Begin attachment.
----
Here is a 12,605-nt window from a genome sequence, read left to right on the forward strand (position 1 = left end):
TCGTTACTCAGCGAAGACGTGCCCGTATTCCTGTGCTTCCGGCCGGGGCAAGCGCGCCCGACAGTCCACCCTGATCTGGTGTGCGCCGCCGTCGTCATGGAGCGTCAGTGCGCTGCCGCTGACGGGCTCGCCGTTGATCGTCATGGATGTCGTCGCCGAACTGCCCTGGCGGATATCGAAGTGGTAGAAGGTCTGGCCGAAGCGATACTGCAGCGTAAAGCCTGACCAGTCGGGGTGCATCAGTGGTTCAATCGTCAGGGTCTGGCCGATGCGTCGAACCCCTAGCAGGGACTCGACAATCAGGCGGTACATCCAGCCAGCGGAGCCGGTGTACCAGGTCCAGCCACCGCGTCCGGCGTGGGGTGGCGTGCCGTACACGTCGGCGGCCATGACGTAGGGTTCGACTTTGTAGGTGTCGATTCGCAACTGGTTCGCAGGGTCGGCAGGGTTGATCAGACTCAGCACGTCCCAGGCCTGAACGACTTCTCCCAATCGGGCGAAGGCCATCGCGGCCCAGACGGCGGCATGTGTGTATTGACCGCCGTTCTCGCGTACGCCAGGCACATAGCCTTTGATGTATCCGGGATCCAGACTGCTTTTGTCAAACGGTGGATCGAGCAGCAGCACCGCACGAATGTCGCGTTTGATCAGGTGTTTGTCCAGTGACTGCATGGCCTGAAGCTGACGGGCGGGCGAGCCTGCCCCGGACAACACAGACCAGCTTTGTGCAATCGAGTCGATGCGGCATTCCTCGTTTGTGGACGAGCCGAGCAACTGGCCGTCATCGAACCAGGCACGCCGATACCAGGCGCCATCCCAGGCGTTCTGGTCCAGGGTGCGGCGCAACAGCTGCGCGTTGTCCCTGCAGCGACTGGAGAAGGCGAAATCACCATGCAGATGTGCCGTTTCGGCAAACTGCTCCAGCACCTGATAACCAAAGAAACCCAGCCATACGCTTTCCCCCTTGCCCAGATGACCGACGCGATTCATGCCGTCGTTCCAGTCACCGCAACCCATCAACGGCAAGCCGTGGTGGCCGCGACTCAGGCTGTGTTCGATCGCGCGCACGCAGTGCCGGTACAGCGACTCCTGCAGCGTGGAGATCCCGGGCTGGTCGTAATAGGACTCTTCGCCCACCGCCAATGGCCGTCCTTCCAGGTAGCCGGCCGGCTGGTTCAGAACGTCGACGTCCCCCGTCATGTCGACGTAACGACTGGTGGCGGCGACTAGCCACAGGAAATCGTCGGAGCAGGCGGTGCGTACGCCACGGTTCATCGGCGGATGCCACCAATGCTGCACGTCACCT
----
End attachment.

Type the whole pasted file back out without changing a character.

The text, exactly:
Here is a 12,605-nt window from a genome sequence, read left to right on the forward strand (position 1 = left end):
TCGTTACTCAGCGAAGACGTGCCCGTATTCCTGTGCTTCCGGCCGGGGCAAGCGCGCCCGACAGTCCACCCTGATCTGGTGTGCGCCGCCGTCGTCATGGAGCGTCAGTGCGCTGCCGCTGACGGGCTCGCCGTTGATCGTCATGGATGTCGTCGCCGAACTGCCCTGGCGGATATCGAAGTGGTAGAAGGTCTGGCCGAAGCGATACTGCAGCGTAAAGCCTGACCAGTCGGGGTGCATCAGTGGTTCAATCGTCAGGGTCTGGCCGATGCGTCGAACCCCTAGCAGGGACTCGACAATCAGGCGGTACATCCAGCCAGCGGAGCCGGTGTACCAGGTCCAGCCACCGCGTCCGGCGTGGGGTGGCGTGCCGTACACGTCGGCGGCCATGACGTAGGGTTCGACTTTGTAGGTGTCGATTCGCAACTGGTTCGCAGGGTCGGCAGGGTTGATCAGACTCAGCACGTCCCAGGCCTGAACGACTTCTCCCAATCGGGCGAAGGCCATCGCGGCCCAGACGGCGGCATGTGTGTATTGACCGCCGTTCTCGCGTACGCCAGGCACATAGCCTTTGATGTATCCGGGATCCAGACTGCTTTTGTCAAACGGTGGATCGAGCAGCAGCACCGCACGAATGTCGCGTTTGATCAGGTGTTTGTCCAGTGACTGCATGGCCTGAAGCTGACGGGCGGGCGAGCCTGCCCCGGACAACACAGACCAGCTTTGTGCAATCGAGTCGATGCGGCATTCCTCGTTTGTGGACGAGCCGAGCAACTGGCCGTCATCGAACCAGGCACGCCGATACCAGGCGCCATCCCAGGCGTTCTGGTCCAGGGTGCGGCGCAACAGCTGCGCGTTGTCCCTGCAGCGACTGGAGAAGGCGAAATCACCATGCAGATGTGCCGTTTCGGCAAACTGCTCCAGCACCTGATAACCAAAGAAACCCAGCCATACGCTTTCCCCCTTGCCCAGATGACCGACGCGATTCATGCCGTCGTTCCAGTCACCGCAACCCATCAACGGCAAGCCGTGGTGGCCGCGACTCAGGCTGTGTTCGATCGCGCGCACGCAGTGCCGGTACAGCGACTCCTGCAGCGTGGAGATCCCGGGCTGGTCGTAATAGGACTCTTCGCCCACCGCCAATGGCCGTCCTTCCAGGTAGCCGGCCGGCTGGTTCAGAACGTCGACGTCCCCCGTCATGTCGACGTAACGACTGGTGGCGGCGACTAGCCACAGGAAATCGTCGGAGCAGGCGGTGCGTACGCCACGGTTCATCGGCGGATGCCACCAATGCTGCACGTCACCT